Thursday, August 31, 2006

 

Gelatin Scandal


There are products with the problematic gelatin which are labeled to warn customers. This should have had been done by the Elite-Strauss company.


Class-action called for in alleged Elite-Strauss kashrut violation

By Anat Roeh

A woman and her daughter petitioned the Tel Aviv District Court Monday to recognize a suit they were filing against Elite-Strauss and the Israeli Chief Rabbinate as a class action. The two, residents of Givat Shmuel, keep kosher.

The grounds for the suit are a claim that some of the company's products - including Milki and Daniella dairy desserts and Ski whipped cream cheese - contain imported gelatin produced from beef bones. According to this claim, the animals from which the gelatin was produced were not certified as kosher.

However, the Chief Rabbinate had marked the products in question as kosher.

The plaintiffs, Tova Nagler and her daughter Revital Nagler Mann, who are from Givat Shmuel, keep kosher. They have asked that their suit represent anyone in Israel who keeps kosher and purchased or consumed these products between 1999 and 2004.

According to the suit, prepared by attorneys Keren Tagar and Chaim Stanger, the plaintiffs are religious women whose beliefs forbid them from eating products that are not kosher under Jewish law or that are not approved as kosher by the Israeli rabbinate. The two women claim that during the years in question they purchased and consumed products that were marked as kosher under the supervision of the Israeli Chief Rabbinate.

The suit alleges that during the period in question, however, the aforementioned products contained gelatin produced from beef bones from animals that had not been certified as kosher, such that, Elite-Strauss and the Chief Rabbinate misled the public.

A Strauss Dairies spokesman told TheMarker that the company had not yet received the court papers, but would respond accordingly when their contents had been studied.

Comments:
I don't know the background to this case, but my understanding is that the rabbinate of some Israeli cities permit gelatin from animal bones as long as the bones are clean, based on the premise that gelatin is davar chadash. If this is true, the question is, is it the rabbinate's responsibility to alert consumers to any controversial positions that they may take, or is it the consumers' responsibility to investigate these matters before deciding whether to rely on the rabbinate's hekhsher?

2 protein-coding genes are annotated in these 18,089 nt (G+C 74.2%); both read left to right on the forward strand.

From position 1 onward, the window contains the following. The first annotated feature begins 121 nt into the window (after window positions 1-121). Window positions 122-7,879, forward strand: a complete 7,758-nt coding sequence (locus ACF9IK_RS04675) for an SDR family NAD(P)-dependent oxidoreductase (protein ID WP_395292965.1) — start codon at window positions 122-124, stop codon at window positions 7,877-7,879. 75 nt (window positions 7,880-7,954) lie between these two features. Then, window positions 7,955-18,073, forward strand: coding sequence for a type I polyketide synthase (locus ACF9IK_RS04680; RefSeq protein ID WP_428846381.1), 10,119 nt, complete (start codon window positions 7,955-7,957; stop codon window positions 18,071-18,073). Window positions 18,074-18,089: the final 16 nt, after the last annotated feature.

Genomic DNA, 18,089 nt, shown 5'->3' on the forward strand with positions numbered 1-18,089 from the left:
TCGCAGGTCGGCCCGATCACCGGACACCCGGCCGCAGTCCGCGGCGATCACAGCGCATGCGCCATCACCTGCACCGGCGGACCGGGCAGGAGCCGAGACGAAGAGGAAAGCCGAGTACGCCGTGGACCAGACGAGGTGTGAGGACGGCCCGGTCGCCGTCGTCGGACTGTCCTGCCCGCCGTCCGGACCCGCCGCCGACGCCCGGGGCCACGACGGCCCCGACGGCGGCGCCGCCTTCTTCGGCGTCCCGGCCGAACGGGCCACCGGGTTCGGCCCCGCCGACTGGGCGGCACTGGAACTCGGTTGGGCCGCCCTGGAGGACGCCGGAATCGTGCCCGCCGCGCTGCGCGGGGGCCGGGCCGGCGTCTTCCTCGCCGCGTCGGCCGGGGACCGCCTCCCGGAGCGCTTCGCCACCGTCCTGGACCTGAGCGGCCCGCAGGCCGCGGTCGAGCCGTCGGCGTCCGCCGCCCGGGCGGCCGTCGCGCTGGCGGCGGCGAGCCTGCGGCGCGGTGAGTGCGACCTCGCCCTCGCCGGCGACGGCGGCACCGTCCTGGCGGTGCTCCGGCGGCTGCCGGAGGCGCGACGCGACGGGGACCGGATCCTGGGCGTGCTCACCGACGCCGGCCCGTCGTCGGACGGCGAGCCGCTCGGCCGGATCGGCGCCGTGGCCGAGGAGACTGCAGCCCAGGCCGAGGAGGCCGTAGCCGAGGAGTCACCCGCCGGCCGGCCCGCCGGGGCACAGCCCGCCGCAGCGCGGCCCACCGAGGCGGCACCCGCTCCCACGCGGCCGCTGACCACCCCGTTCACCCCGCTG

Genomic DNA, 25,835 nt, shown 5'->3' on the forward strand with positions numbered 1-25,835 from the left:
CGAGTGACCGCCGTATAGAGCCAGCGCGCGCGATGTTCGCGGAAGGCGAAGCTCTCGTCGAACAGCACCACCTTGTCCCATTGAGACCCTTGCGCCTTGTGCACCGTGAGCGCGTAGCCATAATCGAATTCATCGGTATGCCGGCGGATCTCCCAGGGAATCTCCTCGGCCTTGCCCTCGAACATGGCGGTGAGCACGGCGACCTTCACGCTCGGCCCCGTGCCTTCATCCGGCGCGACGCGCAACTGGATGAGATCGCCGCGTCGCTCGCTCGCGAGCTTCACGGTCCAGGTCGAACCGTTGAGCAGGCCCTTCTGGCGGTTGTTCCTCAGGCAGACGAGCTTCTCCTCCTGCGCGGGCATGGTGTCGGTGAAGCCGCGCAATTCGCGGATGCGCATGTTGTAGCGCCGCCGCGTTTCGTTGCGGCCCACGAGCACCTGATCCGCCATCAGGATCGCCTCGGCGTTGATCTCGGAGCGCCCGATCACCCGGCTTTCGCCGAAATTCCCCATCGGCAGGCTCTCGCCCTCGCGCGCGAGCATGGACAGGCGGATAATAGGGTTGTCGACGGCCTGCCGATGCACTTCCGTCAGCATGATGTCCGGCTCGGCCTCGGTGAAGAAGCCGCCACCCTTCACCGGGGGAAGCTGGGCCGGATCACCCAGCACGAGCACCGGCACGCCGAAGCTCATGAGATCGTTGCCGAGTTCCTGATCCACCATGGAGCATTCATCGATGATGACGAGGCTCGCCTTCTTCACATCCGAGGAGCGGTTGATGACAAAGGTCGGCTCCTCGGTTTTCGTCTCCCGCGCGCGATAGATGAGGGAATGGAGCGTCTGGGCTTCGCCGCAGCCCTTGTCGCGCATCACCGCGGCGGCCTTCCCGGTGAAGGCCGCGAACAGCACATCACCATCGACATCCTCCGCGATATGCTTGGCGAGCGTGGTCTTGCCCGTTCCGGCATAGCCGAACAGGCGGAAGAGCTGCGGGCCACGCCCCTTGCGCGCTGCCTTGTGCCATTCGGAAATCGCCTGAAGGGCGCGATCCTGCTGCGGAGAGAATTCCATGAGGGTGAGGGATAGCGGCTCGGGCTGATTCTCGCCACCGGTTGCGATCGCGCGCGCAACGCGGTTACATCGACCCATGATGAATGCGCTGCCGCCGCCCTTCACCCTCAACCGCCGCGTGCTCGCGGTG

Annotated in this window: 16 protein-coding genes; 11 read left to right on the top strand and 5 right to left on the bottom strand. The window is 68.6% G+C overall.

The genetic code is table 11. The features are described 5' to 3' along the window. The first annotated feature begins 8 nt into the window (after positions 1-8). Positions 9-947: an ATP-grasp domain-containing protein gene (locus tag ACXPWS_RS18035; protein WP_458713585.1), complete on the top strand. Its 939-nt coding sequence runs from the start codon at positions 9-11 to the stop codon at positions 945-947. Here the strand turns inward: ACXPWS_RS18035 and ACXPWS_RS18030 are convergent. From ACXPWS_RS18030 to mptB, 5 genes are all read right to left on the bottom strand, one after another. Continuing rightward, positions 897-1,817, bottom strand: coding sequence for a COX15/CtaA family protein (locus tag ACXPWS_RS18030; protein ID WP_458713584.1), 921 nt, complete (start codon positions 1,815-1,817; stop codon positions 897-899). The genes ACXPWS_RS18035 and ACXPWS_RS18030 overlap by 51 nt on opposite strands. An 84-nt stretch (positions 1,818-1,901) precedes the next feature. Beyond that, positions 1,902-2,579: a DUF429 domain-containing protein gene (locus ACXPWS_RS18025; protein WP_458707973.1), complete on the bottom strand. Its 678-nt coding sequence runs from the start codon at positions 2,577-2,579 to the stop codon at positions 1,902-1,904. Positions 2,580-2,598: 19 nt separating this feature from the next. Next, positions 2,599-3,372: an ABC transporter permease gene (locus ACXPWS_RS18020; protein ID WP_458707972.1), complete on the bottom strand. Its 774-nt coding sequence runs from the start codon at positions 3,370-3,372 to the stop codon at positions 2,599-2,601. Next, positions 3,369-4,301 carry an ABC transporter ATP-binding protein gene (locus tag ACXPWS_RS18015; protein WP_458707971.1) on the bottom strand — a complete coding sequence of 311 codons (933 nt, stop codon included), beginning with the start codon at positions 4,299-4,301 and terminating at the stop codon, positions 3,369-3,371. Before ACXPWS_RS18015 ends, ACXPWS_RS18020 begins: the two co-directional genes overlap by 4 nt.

I think, like with kitniyot, which is now clearly labeled here, whoever gives a hechsher must warn or people won't trust them, and they'll lose even more.
 
I think it's a little bit different from kitniyot, actually. With kitniyot, it is widely accepted that Ashkenazim observe the chumrah and Sephardim don't. Pretty much everyone agrees that products with kitniyot can be perfectly kosher for Passover as far as Sephardim are concerned, so the warnings are just there to altert Ashkenazim.

This, on the other hand, is a matter of divergent halachic opinion. According to some people, the gelatin isn't kosher at all for anyone, while according to others it may be perfectly fine. There are generally ways to find out what a rabbi or organization's policies are on matters like this, but the consumer usually has to take the initiative. Do you think that the mashgiach has a legal or moral obligation to publically announce all potential points of disagreement?
 
Yes I do, and it's in his own best interest. If it's discovered, as in this case, his entire range of foods will be considered problematic and people who are very strick won't eat foods he gives hechshar on. that will cause food businesses not to hire him and so on...
 
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